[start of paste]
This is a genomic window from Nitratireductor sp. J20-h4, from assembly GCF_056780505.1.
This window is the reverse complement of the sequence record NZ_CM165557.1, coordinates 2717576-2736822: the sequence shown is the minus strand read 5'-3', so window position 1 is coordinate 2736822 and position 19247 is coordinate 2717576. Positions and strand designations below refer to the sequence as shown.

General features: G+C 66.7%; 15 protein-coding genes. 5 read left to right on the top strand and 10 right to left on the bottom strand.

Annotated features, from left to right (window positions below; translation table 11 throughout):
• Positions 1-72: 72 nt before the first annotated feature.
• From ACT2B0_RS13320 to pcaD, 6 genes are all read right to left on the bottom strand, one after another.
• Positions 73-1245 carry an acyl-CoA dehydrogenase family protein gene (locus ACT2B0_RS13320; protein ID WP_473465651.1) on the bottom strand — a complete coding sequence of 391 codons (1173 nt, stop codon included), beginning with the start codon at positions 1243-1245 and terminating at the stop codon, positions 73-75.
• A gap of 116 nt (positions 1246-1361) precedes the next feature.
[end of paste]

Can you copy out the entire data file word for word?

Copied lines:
This is a genomic window from Nitratireductor sp. J20-h4, from assembly GCF_056780505.1.
This window is the reverse complement of the sequence record NZ_CM165557.1, coordinates 2717576-2736822: the sequence shown is the minus strand read 5'-3', so window position 1 is coordinate 2736822 and position 19247 is coordinate 2717576. Positions and strand designations below refer to the sequence as shown.

General features: G+C 66.7%; 15 protein-coding genes. 5 read left to right on the top strand and 10 right to left on the bottom strand.

Annotated features, from left to right (window positions below; translation table 11 throughout):
• Positions 1-72: 72 nt before the first annotated feature.
• From ACT2B0_RS13320 to pcaD, 6 genes are all read right to left on the bottom strand, one after another.
• Positions 73-1245 carry an acyl-CoA dehydrogenase family protein gene (locus ACT2B0_RS13320; protein ID WP_473465651.1) on the bottom strand — a complete coding sequence of 391 codons (1173 nt, stop codon included), beginning with the start codon at positions 1243-1245 and terminating at the stop codon, positions 73-75.
• A gap of 116 nt (positions 1246-1361) precedes the next feature.